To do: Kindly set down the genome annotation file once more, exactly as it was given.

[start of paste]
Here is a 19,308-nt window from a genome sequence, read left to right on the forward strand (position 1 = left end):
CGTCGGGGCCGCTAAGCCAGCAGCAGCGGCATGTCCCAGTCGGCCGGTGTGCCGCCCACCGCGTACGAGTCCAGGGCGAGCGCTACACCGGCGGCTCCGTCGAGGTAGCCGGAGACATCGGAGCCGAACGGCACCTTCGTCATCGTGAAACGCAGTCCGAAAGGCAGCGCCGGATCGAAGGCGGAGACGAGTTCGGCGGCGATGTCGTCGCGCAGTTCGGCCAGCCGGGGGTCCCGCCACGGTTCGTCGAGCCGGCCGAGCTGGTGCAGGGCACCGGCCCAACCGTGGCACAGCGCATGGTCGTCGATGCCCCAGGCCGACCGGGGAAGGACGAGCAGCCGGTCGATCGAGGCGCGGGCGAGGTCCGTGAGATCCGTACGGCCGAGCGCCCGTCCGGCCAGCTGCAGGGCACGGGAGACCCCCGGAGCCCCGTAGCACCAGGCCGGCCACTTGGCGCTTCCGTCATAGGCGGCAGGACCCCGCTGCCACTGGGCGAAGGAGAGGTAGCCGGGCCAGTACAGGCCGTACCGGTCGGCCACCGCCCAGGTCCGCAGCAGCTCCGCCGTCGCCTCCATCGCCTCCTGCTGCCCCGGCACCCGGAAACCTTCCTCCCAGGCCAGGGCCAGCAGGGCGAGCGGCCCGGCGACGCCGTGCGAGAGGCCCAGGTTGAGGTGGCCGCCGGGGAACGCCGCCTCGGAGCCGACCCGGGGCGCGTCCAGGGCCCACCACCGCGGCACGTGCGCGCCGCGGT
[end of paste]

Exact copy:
Here is a 19,308-nt window from a genome sequence, read left to right on the forward strand (position 1 = left end):
CGTCGGGGCCGCTAAGCCAGCAGCAGCGGCATGTCCCAGTCGGCCGGTGTGCCGCCCACCGCGTACGAGTCCAGGGCGAGCGCTACACCGGCGGCTCCGTCGAGGTAGCCGGAGACATCGGAGCCGAACGGCACCTTCGTCATCGTGAAACGCAGTCCGAAAGGCAGCGCCGGATCGAAGGCGGAGACGAGTTCGGCGGCGATGTCGTCGCGCAGTTCGGCCAGCCGGGGGTCCCGCCACGGTTCGTCGAGCCGGCCGAGCTGGTGCAGGGCACCGGCCCAACCGTGGCACAGCGCATGGTCGTCGATGCCCCAGGCCGACCGGGGAAGGACGAGCAGCCGGTCGATCGAGGCGCGGGCGAGGTCCGTGAGATCCGTACGGCCGAGCGCCCGTCCGGCCAGCTGCAGGGCACGGGAGACCCCCGGAGCCCCGTAGCACCAGGCCGGCCACTTGGCGCTTCCGTCATAGGCGGCAGGACCCCGCTGCCACTGGGCGAAGGAGAGGTAGCCGGGCCAGTACAGGCCGTACCGGTCGGCCACCGCCCAGGTCCGCAGCAGCTCCGCCGTCGCCTCCATCGCCTCCTGCTGCCCCGGCACCCGGAAACCTTCCTCCCAGGCCAGGGCCAGCAGGGCGAGCGGCCCGGCGACGCCGTGCGAGAGGCCCAGGTTGAGGTGGCCGCCGGGGAACGCCGCCTCGGAGCCGACCCGGGGCGCGTCCAGGGCCCACCACCGCGGCACGTGCGCGCCGCGGT